The drop in UK industrial production is “a significant dent to hopes” that growth is picking up, say experts, but the weakening of sterling will help reinforce the sector in 2016.
The UK manufacturing sector is in recession with output 0.4 per cent lower in November than in October and 1.2 per cent lower than a year earlier, according to the Office for National Statistics.
Data published today shows the index of production, which includes the electricity, water and oil and gas sectors, also fell 0.7 per cent between October and November.
The new data was labelled “disappointing” by Howard Archer, chief UK and European economist at IHS Global Insight, who says the results are caused by a drop in foreign demand sparked by a strong pound and the global growth slowdown.
He says: “November’s drop in output indicates that there was little respite at the end of a torrid 2015 for manufacturers when they were particularly constrained by weakened foreign demand amid sterling strength and muted global growth.”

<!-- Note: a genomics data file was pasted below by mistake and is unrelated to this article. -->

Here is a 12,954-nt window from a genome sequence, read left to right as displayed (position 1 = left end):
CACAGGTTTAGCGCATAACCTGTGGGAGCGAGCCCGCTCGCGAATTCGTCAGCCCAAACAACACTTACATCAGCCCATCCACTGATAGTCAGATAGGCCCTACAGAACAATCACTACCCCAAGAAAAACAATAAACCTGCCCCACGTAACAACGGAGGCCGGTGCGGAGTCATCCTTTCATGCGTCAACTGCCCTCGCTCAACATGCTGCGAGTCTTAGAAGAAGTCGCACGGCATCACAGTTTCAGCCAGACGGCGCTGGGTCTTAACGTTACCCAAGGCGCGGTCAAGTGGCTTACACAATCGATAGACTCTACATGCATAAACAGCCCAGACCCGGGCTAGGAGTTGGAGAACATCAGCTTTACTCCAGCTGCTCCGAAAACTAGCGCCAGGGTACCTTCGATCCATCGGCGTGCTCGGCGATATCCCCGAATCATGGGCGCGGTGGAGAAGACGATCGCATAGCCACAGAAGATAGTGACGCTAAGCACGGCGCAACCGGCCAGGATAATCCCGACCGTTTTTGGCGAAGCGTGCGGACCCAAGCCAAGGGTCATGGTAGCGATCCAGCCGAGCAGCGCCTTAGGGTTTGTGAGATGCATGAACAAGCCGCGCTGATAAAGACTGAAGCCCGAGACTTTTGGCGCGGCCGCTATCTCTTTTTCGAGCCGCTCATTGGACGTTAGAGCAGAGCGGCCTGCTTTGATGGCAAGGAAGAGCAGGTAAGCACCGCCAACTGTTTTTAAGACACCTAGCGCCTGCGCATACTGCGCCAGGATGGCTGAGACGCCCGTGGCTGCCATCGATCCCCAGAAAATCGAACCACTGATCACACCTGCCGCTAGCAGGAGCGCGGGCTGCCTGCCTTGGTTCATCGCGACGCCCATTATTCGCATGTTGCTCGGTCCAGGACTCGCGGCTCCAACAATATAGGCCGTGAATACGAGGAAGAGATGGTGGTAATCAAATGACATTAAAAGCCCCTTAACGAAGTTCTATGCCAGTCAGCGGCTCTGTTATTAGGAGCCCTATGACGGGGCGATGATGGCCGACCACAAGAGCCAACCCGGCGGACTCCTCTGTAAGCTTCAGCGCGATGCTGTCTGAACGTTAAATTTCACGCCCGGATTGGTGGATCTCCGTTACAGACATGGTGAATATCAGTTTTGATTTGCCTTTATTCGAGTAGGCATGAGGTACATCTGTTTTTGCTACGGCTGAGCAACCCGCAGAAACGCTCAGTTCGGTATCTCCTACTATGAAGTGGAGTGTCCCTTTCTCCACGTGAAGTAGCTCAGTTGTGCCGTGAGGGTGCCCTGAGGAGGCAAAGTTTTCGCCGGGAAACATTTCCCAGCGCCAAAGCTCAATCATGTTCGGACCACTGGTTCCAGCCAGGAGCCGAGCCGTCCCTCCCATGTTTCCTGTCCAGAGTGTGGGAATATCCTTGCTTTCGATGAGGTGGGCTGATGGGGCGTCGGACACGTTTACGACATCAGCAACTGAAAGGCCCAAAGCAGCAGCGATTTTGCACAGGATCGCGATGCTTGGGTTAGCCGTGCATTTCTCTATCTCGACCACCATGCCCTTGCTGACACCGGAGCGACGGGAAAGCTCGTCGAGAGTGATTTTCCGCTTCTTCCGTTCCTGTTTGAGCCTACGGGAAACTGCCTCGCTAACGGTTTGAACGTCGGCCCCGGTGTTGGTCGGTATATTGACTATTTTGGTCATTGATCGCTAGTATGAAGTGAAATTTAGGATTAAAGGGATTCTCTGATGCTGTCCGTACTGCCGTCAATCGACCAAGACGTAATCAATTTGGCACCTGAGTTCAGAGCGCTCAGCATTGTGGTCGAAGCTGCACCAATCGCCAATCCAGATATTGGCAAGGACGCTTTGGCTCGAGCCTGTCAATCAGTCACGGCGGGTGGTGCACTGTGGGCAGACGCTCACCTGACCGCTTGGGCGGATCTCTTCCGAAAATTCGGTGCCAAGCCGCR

However, Archer says a combination of the weaker sterling and very low oil price will benefit the sector in 2016.
He says: “2016 looks like it will be another challenging year for UK manufacturers but they do have some positives to cling on to and notably sterling’s recent softening and very low oil and commodity prices.
“Manufacturers will be particularly pleased to see sterling’s weaker start to 2016 and they will undoubtedly be hoping that the pound softens further, particularly against the euro. In addition, current very low oil and commodity prices increase manufacturers’ ability to price competitively to try and gain business.”
Although the manufacturing data was “unexpected”, JP Morgan Asset Management global market strategist Nandini Ramakrishnan argues UK consumers will drive growth in the sector.
She says: “We are of the belief that one data point does not constitute a trend, but these recent Industrial Production and Purchasing Managers’ Index figures do once again confirm the UK’s reliance on services rather than manufacturing to drive growth.
“The investment implications of the services led UK economy mean: stay active to find service-oriented sectors and pick companies that will benefit from a strong UK consumer base.”
UK GDP growth slowed in the third quarter compared to Q2, increasing by 0.5 per cent, according to the ONS. This compares to a 0.5 per cent rise in Q2.